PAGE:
The conventional wisdom is that Florida jumped Michigan in the human aspect of the BCS because voters didn't want to see a rematch. This makes sense.
However, if that's the case, then why did voters in the AP poll also move Florida ahead of Michigan, with the knowledge that what they did would have no effect on who would play in the national championship game?
Either Florida was legitimately impressive enough in the two weeks that they played and Michigan didn't, or the lobbying by Urban Meyer, Gary Danielson, et al was enough to convince voters that maybe Florida was in fact the #2 team in the country, rather than Michigan.
Some of the explanations that voters in the Harris poll gave for their votes (lol h8 rematch lol) would seem to nullify this argument, but again, AP voters vote with knowledge that they have no effects on the BCS.
For a more accurate picture of WHY and HOW the tides turned in favor of Florida, it would be so much better to have the second-to-last week votes, rather than just the final week, for both Harris and Coaches Poll voters. Obviously enough people had Michigan ahead in the second to last week, but switched for the final poll only. Knowing which voters switched would be much more enlightening as to the motivations.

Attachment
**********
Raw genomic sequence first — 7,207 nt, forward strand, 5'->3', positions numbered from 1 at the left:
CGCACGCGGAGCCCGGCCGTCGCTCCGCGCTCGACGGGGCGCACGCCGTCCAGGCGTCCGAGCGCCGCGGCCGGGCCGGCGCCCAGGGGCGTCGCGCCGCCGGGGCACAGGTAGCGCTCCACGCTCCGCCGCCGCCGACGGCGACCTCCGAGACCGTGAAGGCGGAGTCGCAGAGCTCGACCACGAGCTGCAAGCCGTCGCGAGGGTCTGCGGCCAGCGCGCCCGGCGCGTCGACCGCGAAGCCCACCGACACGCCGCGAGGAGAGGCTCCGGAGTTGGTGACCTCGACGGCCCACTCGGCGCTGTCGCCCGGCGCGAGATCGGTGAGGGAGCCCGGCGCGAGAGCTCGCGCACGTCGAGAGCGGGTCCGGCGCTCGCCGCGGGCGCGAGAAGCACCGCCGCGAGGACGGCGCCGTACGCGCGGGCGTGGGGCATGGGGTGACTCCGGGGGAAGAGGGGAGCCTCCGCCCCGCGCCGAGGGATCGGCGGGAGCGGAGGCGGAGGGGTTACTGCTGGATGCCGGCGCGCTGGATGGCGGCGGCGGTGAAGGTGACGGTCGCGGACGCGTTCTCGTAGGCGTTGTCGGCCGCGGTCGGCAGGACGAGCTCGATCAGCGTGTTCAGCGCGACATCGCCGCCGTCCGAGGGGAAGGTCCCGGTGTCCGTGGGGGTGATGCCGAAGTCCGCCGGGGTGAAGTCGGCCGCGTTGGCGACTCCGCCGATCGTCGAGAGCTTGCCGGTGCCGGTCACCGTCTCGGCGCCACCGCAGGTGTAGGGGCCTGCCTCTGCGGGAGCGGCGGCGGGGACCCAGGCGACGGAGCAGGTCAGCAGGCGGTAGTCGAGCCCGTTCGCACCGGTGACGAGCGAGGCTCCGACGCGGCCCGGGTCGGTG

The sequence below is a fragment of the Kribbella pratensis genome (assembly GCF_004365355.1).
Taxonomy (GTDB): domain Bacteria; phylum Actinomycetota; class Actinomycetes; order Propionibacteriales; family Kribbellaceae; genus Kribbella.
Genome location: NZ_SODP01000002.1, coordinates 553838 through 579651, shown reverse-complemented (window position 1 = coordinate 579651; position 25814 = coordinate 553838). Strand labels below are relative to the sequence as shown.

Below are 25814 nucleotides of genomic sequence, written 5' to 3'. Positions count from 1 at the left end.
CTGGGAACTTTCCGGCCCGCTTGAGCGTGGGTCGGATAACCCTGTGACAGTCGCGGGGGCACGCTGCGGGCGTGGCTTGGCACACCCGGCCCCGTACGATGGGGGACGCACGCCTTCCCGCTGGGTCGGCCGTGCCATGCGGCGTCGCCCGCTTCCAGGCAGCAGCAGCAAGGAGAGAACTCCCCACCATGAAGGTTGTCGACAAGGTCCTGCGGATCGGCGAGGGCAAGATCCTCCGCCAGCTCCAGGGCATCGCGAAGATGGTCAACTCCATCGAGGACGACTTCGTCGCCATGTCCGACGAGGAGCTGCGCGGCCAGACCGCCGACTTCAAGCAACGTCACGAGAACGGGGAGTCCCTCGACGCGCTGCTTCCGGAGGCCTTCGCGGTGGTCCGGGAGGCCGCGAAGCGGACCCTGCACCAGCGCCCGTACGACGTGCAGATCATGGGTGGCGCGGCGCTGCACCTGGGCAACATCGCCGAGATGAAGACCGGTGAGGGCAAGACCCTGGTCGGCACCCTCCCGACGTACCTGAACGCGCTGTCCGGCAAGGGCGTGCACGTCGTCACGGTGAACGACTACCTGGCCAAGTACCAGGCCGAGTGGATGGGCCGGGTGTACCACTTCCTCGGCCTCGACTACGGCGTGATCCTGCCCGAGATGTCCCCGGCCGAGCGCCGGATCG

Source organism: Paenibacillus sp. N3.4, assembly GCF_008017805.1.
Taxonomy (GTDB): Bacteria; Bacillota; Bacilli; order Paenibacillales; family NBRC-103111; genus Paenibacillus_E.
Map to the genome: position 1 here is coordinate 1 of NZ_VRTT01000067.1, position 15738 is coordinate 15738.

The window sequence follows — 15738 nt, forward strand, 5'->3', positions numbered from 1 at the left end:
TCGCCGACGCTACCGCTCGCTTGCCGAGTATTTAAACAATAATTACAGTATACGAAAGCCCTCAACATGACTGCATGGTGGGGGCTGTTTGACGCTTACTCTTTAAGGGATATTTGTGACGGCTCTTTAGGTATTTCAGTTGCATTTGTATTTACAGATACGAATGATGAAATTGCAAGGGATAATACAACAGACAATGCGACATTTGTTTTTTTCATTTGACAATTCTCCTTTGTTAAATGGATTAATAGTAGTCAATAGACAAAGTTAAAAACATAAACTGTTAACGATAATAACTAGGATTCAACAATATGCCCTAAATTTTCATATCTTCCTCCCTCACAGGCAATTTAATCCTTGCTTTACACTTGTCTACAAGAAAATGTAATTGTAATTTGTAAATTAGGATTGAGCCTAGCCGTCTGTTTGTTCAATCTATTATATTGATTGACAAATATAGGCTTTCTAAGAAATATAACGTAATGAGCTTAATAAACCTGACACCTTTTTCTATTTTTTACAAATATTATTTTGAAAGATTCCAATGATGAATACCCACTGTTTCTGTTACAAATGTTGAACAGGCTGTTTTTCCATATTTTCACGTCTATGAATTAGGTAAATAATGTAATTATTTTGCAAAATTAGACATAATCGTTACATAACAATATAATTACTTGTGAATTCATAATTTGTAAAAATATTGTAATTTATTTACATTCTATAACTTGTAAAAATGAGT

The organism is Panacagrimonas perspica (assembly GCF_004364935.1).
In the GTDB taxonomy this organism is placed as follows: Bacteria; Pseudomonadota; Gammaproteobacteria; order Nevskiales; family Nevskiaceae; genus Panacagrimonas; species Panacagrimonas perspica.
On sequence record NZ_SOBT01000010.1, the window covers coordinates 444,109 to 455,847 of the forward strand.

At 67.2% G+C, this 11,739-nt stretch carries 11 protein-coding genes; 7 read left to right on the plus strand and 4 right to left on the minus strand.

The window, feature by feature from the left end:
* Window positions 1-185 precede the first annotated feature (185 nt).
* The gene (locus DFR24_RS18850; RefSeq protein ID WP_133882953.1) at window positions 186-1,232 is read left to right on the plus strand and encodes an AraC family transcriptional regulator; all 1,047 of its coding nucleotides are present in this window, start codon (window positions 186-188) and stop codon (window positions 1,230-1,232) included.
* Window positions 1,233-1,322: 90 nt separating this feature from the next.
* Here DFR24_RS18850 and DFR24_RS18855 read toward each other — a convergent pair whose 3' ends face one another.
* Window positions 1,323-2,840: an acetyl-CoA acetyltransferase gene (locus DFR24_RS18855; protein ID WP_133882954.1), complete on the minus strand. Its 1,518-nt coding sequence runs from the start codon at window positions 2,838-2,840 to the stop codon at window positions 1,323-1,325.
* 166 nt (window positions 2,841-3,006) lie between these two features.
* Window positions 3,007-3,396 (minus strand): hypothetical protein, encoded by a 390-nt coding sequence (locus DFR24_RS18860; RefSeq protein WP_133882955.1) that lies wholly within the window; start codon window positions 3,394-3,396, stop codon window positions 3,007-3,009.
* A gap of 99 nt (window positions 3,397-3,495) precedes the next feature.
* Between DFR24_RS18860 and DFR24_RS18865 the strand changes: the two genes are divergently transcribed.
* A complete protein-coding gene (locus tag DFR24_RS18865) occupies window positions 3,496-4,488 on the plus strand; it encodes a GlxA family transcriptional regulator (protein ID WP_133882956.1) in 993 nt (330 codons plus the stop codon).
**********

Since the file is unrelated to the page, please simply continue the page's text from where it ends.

A case in point would be someone like Ron Zook. Did he have Florida ahead of Michigan in the penultimate coaches poll, and switch his vote to avoid a rematch (which would be retarded because it costs the conference, and therefore his school, money, but judging by his in-game coaching over the years, I wouldn't be surprised if he actually was mentally handicapped), or did he have Florida ahead both weeks because of his allegiance to his ex-players.
Just throwing some thoughts out there. Of course, the AP vote was much closer than either the Hrris or Coaches Polls the last two weeks (3 points as opposed to 38 and 26 points, respectively), but there still must be some sort of explanation.